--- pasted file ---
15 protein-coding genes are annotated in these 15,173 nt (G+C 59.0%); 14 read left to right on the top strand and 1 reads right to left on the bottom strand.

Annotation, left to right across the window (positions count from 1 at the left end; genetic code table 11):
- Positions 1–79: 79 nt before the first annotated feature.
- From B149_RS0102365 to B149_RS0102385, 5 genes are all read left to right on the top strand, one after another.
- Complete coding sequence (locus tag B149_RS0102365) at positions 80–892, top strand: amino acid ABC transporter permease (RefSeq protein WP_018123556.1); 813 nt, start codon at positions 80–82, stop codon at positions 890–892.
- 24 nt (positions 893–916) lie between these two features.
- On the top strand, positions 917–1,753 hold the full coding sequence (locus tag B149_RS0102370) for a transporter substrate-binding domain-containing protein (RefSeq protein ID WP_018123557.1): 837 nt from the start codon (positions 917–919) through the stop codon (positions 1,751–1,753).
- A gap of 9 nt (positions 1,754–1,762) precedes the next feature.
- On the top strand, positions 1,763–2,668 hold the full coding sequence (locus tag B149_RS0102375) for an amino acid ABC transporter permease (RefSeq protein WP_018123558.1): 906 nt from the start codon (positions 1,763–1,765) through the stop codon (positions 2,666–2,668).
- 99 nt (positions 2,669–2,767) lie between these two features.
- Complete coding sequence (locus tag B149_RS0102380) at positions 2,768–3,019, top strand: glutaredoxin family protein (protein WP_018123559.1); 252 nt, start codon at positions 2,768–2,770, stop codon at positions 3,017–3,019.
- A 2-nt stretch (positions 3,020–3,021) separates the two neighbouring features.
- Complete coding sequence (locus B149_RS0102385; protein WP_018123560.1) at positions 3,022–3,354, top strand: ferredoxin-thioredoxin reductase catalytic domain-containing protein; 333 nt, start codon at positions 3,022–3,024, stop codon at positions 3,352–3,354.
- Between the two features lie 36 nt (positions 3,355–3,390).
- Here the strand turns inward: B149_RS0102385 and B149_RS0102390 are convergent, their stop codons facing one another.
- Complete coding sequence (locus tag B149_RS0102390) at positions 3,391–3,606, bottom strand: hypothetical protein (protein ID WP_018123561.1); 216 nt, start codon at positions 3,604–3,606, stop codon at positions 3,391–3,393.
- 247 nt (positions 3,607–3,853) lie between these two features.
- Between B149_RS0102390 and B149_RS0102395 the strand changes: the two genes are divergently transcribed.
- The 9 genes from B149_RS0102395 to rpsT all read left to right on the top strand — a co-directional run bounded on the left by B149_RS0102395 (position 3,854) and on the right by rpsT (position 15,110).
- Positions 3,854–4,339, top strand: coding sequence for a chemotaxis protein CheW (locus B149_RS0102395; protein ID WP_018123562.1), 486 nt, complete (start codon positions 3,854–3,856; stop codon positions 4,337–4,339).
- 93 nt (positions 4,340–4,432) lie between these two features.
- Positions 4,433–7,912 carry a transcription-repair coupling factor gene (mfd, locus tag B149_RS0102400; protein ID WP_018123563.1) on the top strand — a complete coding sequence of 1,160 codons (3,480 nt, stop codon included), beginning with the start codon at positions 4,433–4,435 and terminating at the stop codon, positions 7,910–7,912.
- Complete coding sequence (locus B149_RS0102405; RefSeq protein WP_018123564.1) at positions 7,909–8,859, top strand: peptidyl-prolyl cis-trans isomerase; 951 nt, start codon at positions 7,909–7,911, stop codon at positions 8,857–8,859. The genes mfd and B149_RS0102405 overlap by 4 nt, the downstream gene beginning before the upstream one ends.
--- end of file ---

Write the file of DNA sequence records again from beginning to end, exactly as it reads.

15 protein-coding genes are annotated in these 15,173 nt (G+C 59.0%); 14 read left to right on the top strand and 1 reads right to left on the bottom strand.

Annotation, left to right across the window (positions count from 1 at the left end; genetic code table 11):
- Positions 1–79: 79 nt before the first annotated feature.
- From B149_RS0102365 to B149_RS0102385, 5 genes are all read left to right on the top strand, one after another.
- Complete coding sequence (locus tag B149_RS0102365) at positions 80–892, top strand: amino acid ABC transporter permease (RefSeq protein WP_018123556.1); 813 nt, start codon at positions 80–82, stop codon at positions 890–892.
- 24 nt (positions 893–916) lie between these two features.
- On the top strand, positions 917–1,753 hold the full coding sequence (locus tag B149_RS0102370) for a transporter substrate-binding domain-containing protein (RefSeq protein ID WP_018123557.1): 837 nt from the start codon (positions 917–919) through the stop codon (positions 1,751–1,753).
- A gap of 9 nt (positions 1,754–1,762) precedes the next feature.
- On the top strand, positions 1,763–2,668 hold the full coding sequence (locus tag B149_RS0102375) for an amino acid ABC transporter permease (RefSeq protein WP_018123558.1): 906 nt from the start codon (positions 1,763–1,765) through the stop codon (positions 2,666–2,668).
- 99 nt (positions 2,669–2,767) lie between these two features.
- Complete coding sequence (locus tag B149_RS0102380) at positions 2,768–3,019, top strand: glutaredoxin family protein (protein WP_018123559.1); 252 nt, start codon at positions 2,768–2,770, stop codon at positions 3,017–3,019.
- A 2-nt stretch (positions 3,020–3,021) separates the two neighbouring features.
- Complete coding sequence (locus B149_RS0102385; protein WP_018123560.1) at positions 3,022–3,354, top strand: ferredoxin-thioredoxin reductase catalytic domain-containing protein; 333 nt, start codon at positions 3,022–3,024, stop codon at positions 3,352–3,354.
- Between the two features lie 36 nt (positions 3,355–3,390).
- Here the strand turns inward: B149_RS0102385 and B149_RS0102390 are convergent, their stop codons facing one another.
- Complete coding sequence (locus tag B149_RS0102390) at positions 3,391–3,606, bottom strand: hypothetical protein (protein ID WP_018123561.1); 216 nt, start codon at positions 3,604–3,606, stop codon at positions 3,391–3,393.
- 247 nt (positions 3,607–3,853) lie between these two features.
- Between B149_RS0102390 and B149_RS0102395 the strand changes: the two genes are divergently transcribed.
- The 9 genes from B149_RS0102395 to rpsT all read left to right on the top strand — a co-directional run bounded on the left by B149_RS0102395 (position 3,854) and on the right by rpsT (position 15,110).
- Positions 3,854–4,339, top strand: coding sequence for a chemotaxis protein CheW (locus B149_RS0102395; protein ID WP_018123562.1), 486 nt, complete (start codon positions 3,854–3,856; stop codon positions 4,337–4,339).
- 93 nt (positions 4,340–4,432) lie between these two features.
- Positions 4,433–7,912 carry a transcription-repair coupling factor gene (mfd, locus tag B149_RS0102400; protein ID WP_018123563.1) on the top strand — a complete coding sequence of 1,160 codons (3,480 nt, stop codon included), beginning with the start codon at positions 4,433–4,435 and terminating at the stop codon, positions 7,910–7,912.
- Complete coding sequence (locus B149_RS0102405; RefSeq protein WP_018123564.1) at positions 7,909–8,859, top strand: peptidyl-prolyl cis-trans isomerase; 951 nt, start codon at positions 7,909–7,911, stop codon at positions 8,857–8,859. The genes mfd and B149_RS0102405 overlap by 4 nt, the downstream gene beginning before the upstream one ends.